The French spy Florence Hensey was due to die at Tyburn on this date in 1758. As it happened, the only violence done there was to the spectators.
A well-traveled Irish Catholic, Hensey had a prosperous London medical practice when he made an offer to a former colleague in France to share intelligence on war preparations at the outset of the England-vs.-France Seven Years’ War (1756-1763).
Upon being accepted into the ranks of salaried moles, Hensey set his industry to forming acquaintances at establishments where parliamentarians and their clerks met and gossiped, transmitting the resulting nuggets to France by way of Germany in lemon juice ink concealed within letters bearing nothing but everyday pleasantries. Eventually clerks suspicious at the volume of such superficially trivial exchanges being imposed upon the international post got nosy and found out the real story.
Hensey’s treachery was obvious, ongoing, and in the midst of wartime. He should have died for it, but on that very morning he was spared that miserable fate. The Newgate calendar professes “much surprise at the extension of royal mercy” considering numerous other precedents to the contrary.
De la Motte, the particulars of whose case we shall hereafter give, was “hanged, drawn, and quartered,” for the same kind of offence which Hensey committed; and in still more recent times, numbers have suffered death for similar treason; and yet we have to observe, without finding any especial reason for it, that Doctor Hensey was pardoned. If granted from political motives, it must have been in fear of Spain; an unworthy impulse of the ministers of a far greater and more powerful nation.
Indeed, the Spanish connection appears to be the best explanation for Hensey’s unexpected reprieve: he had a brother in the retinue of a Spanish ambassador who was able to exercise his empire’s diplomatic channels in the doctor’s service. (Spain was on the sidelines at this moment, and Britain keen to keep her there; the Spanish finally joined the war on France’s side very late in the game, in 1762.)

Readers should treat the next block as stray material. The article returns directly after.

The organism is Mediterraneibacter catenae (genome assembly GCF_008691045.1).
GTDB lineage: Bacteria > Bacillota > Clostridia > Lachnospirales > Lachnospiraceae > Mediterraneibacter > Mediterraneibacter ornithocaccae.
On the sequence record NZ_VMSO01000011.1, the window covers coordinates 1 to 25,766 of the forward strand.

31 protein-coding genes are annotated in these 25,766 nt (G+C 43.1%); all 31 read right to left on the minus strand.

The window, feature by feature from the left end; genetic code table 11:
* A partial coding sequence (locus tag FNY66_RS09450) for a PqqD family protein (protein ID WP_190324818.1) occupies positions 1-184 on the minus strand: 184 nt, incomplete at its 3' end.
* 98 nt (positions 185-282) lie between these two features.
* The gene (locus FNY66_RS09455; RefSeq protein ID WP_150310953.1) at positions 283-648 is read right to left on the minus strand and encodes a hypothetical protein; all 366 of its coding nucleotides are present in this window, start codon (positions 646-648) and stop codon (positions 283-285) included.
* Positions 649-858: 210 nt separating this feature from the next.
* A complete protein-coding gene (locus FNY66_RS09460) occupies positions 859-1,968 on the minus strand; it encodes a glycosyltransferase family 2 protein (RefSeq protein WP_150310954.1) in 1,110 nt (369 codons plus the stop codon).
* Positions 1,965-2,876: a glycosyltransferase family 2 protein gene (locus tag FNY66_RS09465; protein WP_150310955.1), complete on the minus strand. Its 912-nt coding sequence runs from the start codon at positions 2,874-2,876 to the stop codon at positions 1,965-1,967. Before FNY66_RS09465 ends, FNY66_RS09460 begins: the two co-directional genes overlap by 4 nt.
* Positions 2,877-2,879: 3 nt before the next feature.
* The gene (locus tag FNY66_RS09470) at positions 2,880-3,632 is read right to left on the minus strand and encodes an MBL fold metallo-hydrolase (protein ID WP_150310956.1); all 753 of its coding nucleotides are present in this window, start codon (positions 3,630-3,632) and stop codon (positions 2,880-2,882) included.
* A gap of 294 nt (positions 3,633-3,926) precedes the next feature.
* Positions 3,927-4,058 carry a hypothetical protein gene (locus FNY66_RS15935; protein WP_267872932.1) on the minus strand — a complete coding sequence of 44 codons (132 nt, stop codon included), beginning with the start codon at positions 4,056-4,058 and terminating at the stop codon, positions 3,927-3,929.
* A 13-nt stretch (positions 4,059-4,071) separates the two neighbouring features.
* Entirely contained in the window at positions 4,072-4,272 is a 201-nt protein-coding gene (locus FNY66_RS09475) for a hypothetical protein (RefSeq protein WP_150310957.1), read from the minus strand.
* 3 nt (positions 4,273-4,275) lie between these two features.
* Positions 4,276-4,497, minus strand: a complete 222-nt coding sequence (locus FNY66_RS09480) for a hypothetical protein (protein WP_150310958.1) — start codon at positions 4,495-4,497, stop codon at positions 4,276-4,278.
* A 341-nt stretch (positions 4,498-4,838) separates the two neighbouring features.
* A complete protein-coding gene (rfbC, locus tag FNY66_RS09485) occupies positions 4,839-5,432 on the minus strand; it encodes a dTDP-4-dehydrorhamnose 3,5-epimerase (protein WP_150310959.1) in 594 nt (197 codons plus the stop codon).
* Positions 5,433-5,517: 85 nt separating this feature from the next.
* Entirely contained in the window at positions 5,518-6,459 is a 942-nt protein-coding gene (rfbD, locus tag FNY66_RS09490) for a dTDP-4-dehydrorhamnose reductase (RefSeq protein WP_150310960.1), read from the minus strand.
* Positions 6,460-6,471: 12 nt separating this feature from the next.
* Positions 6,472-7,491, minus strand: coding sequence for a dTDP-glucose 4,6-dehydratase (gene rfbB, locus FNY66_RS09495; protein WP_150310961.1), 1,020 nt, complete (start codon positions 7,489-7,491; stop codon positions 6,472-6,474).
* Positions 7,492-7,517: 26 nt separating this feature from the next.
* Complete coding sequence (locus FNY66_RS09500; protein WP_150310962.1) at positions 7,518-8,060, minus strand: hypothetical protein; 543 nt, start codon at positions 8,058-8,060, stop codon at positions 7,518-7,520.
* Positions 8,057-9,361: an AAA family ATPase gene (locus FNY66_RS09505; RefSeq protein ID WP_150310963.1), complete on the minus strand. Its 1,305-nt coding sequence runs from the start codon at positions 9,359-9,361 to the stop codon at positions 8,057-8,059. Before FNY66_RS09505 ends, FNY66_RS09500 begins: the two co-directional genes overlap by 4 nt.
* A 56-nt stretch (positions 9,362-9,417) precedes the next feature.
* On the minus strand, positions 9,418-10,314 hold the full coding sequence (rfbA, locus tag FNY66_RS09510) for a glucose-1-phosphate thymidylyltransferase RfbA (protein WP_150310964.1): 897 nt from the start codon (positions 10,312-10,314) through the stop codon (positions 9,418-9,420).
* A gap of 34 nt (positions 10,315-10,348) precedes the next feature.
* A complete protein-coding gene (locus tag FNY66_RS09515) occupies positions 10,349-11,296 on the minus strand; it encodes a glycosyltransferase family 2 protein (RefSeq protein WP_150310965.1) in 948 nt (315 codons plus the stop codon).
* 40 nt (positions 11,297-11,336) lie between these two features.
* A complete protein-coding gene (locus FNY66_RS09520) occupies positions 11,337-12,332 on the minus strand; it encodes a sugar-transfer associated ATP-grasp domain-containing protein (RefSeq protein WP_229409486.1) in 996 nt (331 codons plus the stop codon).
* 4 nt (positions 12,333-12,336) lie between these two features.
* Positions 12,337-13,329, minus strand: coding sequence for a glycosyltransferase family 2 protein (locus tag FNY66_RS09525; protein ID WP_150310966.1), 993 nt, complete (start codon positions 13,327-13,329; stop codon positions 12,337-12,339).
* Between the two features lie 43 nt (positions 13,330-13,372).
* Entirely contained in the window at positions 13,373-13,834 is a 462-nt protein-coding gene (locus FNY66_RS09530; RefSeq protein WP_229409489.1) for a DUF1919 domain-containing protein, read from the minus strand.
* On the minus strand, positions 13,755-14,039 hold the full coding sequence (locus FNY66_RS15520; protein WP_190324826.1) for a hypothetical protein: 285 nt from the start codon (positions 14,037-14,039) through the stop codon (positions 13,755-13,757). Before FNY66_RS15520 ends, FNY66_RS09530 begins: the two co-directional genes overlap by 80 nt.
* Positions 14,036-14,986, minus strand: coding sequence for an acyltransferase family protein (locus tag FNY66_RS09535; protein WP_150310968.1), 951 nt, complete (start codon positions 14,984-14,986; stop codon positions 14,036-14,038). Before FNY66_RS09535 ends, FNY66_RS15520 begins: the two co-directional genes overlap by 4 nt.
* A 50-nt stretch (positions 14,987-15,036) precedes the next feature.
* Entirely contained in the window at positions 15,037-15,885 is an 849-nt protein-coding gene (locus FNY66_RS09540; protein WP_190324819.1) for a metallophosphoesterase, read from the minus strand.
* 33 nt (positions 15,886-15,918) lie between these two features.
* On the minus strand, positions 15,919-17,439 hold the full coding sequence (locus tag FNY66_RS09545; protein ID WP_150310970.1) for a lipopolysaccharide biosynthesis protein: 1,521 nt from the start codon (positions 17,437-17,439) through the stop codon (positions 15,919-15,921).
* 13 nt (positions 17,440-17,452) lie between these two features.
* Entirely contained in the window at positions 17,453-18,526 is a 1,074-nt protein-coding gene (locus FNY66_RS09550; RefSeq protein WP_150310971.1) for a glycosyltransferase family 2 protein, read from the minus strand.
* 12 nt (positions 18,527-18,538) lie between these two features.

This gambit, however, came as quite a nasty surprise to the ample and bloodthirsty crowd that had turned up at Tyburn.
The awful procession to Tyburn, intended to impress the multitude with sentiments of reverence for the laws of their country, produced a very contrary effect; and the eager and detestable curiosity of the populace, to witness executions, became a source of considerable emolument to certain miscreants, who were in the habit of erecting scaffolds for spectators; many of these scaffolds were substantial wooden buildings, and erected at every point from whence a glimpse of the execution could be obtained; the prices for seats varied according to the turpitude or quality of the criminal: — Dr. Hensey was to have been executed for High Treason in 1758, the prices of seats for that exhibition amounted to 2s. and 2s. 6d.; but, in the midst of general expectation, the Doctor was most provokingly reprieved.
As the mob descended from their stations with unwilling steps, it occurred to them, that, as they had been deprived of the intended entertainment, the proprietors of the seats ought to return the admission-money; which they demanded in terms vociferous, and with blows offensive, and in short, exercised their happy talent for rioting with unbounded success. On this occasion a vast number of these erections were destroyed.
Hensey spent a couple more years in Newgate, then was released into obscurity; presumably he left the realm to his brother’s custody.